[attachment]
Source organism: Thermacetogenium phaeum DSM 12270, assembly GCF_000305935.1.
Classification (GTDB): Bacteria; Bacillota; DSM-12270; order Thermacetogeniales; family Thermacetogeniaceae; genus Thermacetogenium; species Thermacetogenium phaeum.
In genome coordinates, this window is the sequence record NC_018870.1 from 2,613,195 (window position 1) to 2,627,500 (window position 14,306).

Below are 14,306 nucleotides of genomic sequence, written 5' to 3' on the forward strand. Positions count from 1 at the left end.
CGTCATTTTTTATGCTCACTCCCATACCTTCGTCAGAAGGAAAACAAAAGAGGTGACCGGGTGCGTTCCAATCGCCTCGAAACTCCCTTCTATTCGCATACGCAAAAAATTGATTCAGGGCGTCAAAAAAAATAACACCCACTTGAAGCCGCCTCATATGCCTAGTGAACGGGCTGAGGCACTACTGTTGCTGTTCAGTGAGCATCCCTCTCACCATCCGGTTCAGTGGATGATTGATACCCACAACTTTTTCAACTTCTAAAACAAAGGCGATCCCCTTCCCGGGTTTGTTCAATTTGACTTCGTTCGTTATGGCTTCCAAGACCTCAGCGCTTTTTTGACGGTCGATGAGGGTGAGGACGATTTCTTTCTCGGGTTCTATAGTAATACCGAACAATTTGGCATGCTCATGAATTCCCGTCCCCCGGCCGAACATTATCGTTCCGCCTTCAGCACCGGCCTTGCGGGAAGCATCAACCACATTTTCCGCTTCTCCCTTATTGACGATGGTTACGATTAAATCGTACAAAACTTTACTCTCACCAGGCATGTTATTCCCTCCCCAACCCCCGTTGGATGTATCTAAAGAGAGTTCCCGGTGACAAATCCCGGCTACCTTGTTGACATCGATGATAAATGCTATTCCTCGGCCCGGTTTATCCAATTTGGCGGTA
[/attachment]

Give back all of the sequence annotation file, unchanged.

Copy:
Source organism: Thermacetogenium phaeum DSM 12270, assembly GCF_000305935.1.
Classification (GTDB): Bacteria; Bacillota; DSM-12270; order Thermacetogeniales; family Thermacetogeniaceae; genus Thermacetogenium; species Thermacetogenium phaeum.
In genome coordinates, this window is the sequence record NC_018870.1 from 2,613,195 (window position 1) to 2,627,500 (window position 14,306).

Below are 14,306 nucleotides of genomic sequence, written 5' to 3' on the forward strand. Positions count from 1 at the left end.
CGTCATTTTTTATGCTCACTCCCATACCTTCGTCAGAAGGAAAACAAAAGAGGTGACCGGGTGCGTTCCAATCGCCTCGAAACTCCCTTCTATTCGCATACGCAAAAAATTGATTCAGGGCGTCAAAAAAAATAACACCCACTTGAAGCCGCCTCATATGCCTAGTGAACGGGCTGAGGCACTACTGTTGCTGTTCAGTGAGCATCCCTCTCACCATCCGGTTCAGTGGATGATTGATACCCACAACTTTTTCAACTTCTAAAACAAAGGCGATCCCCTTCCCGGGTTTGTTCAATTTGACTTCGTTCGTTATGGCTTCCAAGACCTCAGCGCTTTTTTGACGGTCGATGAGGGTGAGGACGATTTCTTTCTCGGGTTCTATAGTAATACCGAACAATTTGGCATGCTCATGAATTCCCGTCCCCCGGCCGAACATTATCGTTCCGCCTTCAGCACCGGCCTTGCGGGAAGCATCAACCACATTTTCCGCTTCTCCCTTATTGACGATGGTTACGATTAAATCGTACAAAACTTTACTCTCACCAGGCATGTTATTCCCTCCCCAACCCCCGTTGGATGTATCTAAAGAGAGTTCCCGGTGACAAATCCCGGCTACCTTGTTGACATCGATGATAAATGCTATTCCTCGGCCCGGTTTATCCAATTTGGCGGTA